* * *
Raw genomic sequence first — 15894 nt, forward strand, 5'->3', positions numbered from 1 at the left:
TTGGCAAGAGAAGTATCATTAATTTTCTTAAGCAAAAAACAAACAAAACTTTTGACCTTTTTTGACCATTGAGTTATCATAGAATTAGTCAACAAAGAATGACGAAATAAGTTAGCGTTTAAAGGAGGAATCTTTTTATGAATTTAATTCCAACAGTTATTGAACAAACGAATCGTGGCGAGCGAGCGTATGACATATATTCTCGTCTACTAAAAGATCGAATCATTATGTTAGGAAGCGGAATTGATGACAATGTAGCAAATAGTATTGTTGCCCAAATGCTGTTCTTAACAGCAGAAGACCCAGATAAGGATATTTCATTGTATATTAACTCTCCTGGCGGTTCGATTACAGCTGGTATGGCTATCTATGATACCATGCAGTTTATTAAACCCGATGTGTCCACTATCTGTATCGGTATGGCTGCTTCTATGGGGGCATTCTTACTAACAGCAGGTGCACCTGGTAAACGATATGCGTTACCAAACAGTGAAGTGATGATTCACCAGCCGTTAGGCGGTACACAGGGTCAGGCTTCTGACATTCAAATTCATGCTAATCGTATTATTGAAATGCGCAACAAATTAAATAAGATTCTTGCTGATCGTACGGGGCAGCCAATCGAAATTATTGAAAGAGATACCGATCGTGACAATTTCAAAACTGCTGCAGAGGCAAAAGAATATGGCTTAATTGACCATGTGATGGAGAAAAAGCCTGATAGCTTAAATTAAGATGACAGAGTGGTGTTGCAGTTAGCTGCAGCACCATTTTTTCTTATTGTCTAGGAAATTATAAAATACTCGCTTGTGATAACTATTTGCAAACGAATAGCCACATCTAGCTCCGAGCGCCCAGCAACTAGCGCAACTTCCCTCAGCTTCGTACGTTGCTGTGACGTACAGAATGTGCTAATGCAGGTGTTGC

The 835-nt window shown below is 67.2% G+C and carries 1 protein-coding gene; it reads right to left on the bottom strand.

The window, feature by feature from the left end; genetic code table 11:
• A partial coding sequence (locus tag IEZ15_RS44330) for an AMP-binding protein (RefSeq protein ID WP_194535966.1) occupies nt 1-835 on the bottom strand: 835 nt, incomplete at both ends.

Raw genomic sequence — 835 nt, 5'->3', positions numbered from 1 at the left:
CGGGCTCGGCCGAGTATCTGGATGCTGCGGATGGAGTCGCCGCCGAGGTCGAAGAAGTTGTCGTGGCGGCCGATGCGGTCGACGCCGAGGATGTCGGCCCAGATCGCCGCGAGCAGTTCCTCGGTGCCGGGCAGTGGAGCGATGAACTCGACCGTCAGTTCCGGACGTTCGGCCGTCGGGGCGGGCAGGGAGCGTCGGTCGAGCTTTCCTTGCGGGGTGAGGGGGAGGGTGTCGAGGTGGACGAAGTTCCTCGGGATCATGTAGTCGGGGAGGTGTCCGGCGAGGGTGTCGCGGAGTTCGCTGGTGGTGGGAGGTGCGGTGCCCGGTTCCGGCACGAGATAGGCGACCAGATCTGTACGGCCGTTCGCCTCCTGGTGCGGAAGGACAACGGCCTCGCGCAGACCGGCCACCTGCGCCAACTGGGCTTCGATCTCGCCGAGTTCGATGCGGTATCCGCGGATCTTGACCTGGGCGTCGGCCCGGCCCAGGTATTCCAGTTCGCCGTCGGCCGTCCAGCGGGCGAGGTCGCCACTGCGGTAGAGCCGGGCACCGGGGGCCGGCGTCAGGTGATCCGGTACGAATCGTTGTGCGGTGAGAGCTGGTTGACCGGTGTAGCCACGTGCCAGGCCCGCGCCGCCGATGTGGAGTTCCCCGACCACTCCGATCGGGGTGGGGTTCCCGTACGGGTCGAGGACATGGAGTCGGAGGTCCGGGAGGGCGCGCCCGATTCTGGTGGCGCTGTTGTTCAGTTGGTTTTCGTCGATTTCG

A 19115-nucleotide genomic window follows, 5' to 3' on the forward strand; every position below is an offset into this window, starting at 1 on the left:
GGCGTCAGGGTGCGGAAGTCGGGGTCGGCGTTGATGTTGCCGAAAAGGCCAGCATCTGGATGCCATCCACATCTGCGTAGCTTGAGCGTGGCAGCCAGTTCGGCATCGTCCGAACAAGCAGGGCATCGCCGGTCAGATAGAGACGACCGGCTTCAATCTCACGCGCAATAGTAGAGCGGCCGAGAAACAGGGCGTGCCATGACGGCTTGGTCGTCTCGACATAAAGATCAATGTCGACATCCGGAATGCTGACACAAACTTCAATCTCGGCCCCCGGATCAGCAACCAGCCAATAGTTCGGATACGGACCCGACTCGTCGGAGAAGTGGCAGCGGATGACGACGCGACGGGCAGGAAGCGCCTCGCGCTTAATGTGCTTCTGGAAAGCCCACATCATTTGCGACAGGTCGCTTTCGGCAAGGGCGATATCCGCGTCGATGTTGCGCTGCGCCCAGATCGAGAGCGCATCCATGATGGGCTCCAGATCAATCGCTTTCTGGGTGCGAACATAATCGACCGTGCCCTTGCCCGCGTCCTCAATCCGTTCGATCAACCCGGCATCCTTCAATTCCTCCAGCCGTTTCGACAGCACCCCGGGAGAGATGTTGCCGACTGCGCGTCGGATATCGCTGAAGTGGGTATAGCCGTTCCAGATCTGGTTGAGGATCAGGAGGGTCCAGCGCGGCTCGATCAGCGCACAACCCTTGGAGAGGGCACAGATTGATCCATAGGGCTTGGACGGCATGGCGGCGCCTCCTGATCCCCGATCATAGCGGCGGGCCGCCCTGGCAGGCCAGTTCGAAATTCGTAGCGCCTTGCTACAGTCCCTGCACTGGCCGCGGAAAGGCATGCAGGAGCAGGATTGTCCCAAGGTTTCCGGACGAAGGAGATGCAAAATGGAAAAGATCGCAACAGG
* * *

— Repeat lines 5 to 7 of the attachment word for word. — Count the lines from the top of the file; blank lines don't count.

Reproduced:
• A partial coding sequence (locus tag IEZ15_RS44330) for an AMP-binding protein (RefSeq protein ID WP_194535966.1) occupies nt 1-835 on the bottom strand: 835 nt, incomplete at both ends.

Raw genomic sequence — 835 nt, 5'->3', positions numbered from 1 at the left:
CGGGCTCGGCCGAGTATCTGGATGCTGCGGATGGAGTCGCCGCCGAGGTCGAAGAAGTTGTCGTGGCGGCCGATGCGGTCGACGCCGAGGATGTCGGCCCAGATCGCCGCGAGCAGTTCCTCGGTGCCGGGCAGTGGAGCGATGAACTCGACCGTCAGTTCCGGACGTTCGGCCGTCGGGGCGGGCAGGGAGCGTCGGTCGAGCTTTCCTTGCGGGGTGAGGGGGAGGGTGTCGAGGTGGACGAAGTTCCTCGGGATCATGTAGTCGGGGAGGTGTCCGGCGAGGGTGTCGCGGAGTTCGCTGGTGGTGGGAGGTGCGGTGCCCGGTTCCGGCACGAGATAGGCGACCAGATCTGTACGGCCGTTCGCCTCCTGGTGCGGAAGGACAACGGCCTCGCGCAGACCGGCCACCTGCGCCAACTGGGCTTCGATCTCGCCGAGTTCGATGCGGTATCCGCGGATCTTGACCTGGGCGTCGGCCCGGCCCAGGTATTCCAGTTCGCCGTCGGCCGTCCAGCGGGCGAGGTCGCCACTGCGGTAGAGCCGGGCACCGGGGGCCGGCGTCAGGTGATCCGGTACGAATCGTTGTGCGGTGAGAGCTGGTTGACCGGTGTAGCCACGTGCCAGGCCCGCGCCGCCGATGTGGAGTTCCCCGACCACTCCGATCGGGGTGGGGTTCCCGTACGGGTCGAGGACATGGAGTCGGAGGTCCGGGAGGGCGCGCCCGATTCTGGTGGCGCTGTTGTTCAGTTGGTTTTCGTCGATTTCG